Like painting, choosing appealing fonts, colors and layouts requires an understanding of visual design. Organizing the content and structure of the site is called User Experience (UX) design, and has more to do with psychology than art. Making a good user experience is a process that requires careful thought and testing with users, and overlaps with the broader category of product design in general.
Crafting your page so that it works on a variety of devices, from a large tv down to a mobile device, is called responsive design.
Finally, good design requires attention to accessibility, or how the disabled can use your site, such as with a screen reader. Making sure your website works correctly for audiences across varying places and languages is called internationalization and localization.
For a content-driven website such as this one, the primary skill is writing. Tweaking your site to try to get it to show up higher in Google results is known as Search Engine Optimization, or SEO.
Writing a blog post in HTML is unwieldy, so most website creators use some form of content management system (CMS) such as Wordpress to simplify the process of converting their written content into ready-to-go website code. With a CMS, content creators can write their posts in an editor, and the CMS will convert it into the appropriate HTML, CSS and JS. CMS's also provide plugins and preconfigured themes make creating a website quicker and easier, especially for non-developers.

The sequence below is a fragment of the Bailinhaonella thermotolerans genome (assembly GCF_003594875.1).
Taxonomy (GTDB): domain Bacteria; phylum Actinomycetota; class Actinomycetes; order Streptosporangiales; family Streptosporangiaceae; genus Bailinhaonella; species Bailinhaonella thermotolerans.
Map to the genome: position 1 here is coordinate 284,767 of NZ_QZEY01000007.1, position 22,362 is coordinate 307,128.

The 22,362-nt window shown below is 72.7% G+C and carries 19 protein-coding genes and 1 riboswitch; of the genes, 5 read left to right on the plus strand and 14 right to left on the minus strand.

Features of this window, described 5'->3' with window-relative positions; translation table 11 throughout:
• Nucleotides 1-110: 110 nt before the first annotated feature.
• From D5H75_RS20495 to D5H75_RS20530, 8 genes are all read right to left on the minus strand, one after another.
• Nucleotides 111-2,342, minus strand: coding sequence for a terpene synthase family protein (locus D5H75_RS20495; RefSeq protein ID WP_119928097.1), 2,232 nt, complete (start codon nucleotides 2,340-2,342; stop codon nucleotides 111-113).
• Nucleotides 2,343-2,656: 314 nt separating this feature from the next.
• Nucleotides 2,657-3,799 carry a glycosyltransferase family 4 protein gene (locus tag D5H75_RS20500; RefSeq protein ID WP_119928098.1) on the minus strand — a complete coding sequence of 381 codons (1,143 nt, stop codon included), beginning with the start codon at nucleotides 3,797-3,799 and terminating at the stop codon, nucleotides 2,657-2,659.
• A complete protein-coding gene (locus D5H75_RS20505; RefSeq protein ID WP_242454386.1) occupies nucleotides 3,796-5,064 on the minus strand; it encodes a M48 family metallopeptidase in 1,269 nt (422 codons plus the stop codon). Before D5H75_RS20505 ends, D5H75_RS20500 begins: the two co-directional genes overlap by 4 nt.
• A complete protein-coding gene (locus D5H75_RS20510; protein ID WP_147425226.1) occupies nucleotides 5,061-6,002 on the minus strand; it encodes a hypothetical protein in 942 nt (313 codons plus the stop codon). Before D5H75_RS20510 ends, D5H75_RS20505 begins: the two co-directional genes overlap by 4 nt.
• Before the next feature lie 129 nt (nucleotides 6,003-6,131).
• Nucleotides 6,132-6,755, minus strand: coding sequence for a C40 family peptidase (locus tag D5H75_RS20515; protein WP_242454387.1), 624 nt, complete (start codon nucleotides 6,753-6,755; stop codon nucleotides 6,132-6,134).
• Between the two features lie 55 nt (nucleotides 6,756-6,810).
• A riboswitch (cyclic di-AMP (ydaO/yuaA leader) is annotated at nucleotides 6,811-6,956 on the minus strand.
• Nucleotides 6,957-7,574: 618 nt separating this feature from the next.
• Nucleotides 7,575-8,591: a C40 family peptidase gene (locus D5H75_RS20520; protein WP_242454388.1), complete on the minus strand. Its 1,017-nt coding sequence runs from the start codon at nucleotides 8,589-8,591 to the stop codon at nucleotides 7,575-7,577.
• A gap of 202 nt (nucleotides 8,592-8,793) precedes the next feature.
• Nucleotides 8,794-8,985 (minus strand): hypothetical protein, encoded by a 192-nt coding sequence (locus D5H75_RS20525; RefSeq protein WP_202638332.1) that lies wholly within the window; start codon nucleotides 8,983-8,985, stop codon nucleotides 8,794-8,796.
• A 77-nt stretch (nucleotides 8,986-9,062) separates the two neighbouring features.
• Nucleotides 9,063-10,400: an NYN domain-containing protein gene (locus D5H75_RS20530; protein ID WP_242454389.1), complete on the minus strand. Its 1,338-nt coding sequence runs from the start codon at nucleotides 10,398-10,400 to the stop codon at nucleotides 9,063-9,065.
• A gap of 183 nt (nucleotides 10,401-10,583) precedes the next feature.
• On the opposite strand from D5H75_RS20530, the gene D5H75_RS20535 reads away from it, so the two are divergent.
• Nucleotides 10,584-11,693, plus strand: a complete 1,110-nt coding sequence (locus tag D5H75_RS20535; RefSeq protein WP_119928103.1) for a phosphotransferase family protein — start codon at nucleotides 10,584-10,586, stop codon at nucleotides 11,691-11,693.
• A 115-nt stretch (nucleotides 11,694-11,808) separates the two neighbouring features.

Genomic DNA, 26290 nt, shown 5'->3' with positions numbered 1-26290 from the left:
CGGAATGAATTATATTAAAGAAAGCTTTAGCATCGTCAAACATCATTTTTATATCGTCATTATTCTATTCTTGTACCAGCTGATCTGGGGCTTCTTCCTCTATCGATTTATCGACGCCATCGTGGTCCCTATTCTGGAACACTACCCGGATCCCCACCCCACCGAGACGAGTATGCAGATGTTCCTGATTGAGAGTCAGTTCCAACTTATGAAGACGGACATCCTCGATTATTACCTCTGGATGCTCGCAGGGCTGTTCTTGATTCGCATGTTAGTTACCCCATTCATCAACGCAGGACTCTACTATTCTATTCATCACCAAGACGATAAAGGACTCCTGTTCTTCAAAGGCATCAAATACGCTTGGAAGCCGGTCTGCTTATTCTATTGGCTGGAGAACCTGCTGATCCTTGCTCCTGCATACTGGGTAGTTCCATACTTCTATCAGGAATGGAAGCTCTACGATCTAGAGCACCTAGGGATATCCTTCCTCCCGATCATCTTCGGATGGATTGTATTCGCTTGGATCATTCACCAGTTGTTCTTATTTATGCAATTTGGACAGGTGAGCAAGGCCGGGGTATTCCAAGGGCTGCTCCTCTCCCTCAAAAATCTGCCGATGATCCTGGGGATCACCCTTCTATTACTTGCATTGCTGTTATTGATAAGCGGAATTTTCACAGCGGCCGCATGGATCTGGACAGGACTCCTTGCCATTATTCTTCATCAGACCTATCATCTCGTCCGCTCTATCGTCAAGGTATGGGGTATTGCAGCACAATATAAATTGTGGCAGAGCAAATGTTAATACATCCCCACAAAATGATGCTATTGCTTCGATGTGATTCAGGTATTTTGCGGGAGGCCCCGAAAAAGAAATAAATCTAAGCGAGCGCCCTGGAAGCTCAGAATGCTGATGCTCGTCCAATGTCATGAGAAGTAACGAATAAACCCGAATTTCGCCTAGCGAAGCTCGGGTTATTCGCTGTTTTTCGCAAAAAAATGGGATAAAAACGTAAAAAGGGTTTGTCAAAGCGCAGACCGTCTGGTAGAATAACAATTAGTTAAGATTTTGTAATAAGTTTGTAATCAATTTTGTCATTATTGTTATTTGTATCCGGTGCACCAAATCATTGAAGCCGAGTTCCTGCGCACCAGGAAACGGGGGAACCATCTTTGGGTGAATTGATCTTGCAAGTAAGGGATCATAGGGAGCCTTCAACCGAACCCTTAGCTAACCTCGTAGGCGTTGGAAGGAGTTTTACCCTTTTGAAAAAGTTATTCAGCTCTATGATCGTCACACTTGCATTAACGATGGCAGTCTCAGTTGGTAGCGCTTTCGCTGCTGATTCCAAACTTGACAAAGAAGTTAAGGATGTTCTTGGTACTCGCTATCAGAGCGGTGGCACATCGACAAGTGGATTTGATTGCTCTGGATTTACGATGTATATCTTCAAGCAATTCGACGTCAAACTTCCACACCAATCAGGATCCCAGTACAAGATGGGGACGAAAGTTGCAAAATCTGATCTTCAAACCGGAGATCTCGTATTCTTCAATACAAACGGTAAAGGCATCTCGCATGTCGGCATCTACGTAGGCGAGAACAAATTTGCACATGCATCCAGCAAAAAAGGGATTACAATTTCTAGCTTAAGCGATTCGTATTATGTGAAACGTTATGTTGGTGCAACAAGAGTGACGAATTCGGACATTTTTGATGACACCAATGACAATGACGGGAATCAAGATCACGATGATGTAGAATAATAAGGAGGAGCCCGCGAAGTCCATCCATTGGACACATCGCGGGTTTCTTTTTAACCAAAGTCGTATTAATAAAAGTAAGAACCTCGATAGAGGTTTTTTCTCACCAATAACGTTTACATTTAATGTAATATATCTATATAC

Many developers choose to forego full-fledged CMS’es, which require vendor lock-in, since they know how to make their own sites. Instead, they may opt for a Static Site Generator. SSG's parse content written in markdown and convert them into the full HTML, CSS and JS for a website. This gives you the convenience in writing content of a CMS with the flexibility of writing a site from scratch. Developer Atlas is built with an SSG called Gatsby.